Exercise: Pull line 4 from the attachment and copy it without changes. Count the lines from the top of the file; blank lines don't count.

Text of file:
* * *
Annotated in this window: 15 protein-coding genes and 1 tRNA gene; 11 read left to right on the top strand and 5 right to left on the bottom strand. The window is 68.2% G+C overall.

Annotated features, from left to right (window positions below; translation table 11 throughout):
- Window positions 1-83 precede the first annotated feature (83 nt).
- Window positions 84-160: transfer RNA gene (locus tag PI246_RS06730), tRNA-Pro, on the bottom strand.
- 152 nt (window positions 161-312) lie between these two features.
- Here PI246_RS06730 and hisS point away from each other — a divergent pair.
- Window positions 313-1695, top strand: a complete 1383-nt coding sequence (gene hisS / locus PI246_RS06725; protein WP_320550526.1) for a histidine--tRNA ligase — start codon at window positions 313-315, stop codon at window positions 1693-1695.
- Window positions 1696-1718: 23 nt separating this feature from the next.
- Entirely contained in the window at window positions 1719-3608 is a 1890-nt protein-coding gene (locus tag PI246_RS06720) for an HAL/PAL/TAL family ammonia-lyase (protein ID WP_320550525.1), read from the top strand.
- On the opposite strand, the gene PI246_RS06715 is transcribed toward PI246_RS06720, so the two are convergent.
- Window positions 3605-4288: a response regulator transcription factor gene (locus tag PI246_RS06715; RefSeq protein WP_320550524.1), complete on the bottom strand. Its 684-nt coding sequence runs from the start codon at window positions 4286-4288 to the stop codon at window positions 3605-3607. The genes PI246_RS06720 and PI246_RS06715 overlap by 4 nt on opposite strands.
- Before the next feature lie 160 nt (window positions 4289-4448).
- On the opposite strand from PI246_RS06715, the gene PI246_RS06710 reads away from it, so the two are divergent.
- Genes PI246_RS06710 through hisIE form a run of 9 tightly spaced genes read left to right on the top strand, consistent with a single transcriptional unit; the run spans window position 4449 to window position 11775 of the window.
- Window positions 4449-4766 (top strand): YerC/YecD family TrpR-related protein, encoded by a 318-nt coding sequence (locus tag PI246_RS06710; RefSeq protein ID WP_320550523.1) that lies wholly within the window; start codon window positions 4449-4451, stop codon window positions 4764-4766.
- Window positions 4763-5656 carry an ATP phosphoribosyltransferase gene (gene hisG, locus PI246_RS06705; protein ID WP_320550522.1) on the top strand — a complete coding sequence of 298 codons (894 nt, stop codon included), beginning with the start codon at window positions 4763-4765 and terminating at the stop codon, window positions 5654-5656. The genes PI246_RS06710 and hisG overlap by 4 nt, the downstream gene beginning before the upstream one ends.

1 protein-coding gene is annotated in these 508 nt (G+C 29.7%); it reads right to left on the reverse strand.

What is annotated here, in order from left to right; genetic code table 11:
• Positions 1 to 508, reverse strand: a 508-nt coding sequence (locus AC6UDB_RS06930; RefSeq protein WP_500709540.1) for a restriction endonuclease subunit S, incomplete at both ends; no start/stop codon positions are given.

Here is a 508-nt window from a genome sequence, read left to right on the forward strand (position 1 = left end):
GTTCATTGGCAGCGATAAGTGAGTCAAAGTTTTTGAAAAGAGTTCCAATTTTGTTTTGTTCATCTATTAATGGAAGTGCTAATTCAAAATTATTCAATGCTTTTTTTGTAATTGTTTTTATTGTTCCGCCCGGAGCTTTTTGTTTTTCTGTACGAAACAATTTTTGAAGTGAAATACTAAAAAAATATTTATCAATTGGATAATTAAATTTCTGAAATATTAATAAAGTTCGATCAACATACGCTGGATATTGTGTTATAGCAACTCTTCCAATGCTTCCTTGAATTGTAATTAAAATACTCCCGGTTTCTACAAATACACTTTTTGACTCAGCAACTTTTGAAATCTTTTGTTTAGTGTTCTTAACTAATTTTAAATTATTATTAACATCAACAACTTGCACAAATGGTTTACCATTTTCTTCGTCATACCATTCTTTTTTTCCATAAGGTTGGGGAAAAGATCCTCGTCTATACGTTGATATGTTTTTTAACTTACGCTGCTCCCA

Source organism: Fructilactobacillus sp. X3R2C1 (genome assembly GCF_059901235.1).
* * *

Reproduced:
- Window positions 84-160: transfer RNA gene (locus tag PI246_RS06730), tRNA-Pro, on the bottom strand.